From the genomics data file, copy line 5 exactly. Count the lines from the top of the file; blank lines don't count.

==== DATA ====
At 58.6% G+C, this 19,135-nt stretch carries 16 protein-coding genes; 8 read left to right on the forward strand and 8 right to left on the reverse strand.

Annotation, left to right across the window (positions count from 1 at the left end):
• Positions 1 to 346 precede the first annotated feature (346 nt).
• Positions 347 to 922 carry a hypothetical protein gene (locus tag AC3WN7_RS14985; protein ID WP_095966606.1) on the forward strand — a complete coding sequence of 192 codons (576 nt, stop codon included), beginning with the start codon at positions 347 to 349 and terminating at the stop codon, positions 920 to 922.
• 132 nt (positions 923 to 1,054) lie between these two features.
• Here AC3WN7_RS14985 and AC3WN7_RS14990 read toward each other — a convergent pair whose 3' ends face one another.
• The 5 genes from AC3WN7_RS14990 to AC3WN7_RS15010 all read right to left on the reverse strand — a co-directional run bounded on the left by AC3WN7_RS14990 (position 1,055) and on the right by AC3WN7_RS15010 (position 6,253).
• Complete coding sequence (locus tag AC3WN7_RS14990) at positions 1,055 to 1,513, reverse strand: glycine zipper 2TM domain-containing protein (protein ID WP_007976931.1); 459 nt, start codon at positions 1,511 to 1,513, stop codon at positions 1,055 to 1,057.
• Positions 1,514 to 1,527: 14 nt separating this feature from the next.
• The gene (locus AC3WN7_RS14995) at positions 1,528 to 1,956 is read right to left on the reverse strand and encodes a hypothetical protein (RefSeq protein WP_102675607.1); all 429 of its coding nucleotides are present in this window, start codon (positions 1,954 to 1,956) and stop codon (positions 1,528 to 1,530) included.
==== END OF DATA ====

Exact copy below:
• 132 nt (positions 923 to 1,054) lie between these two features.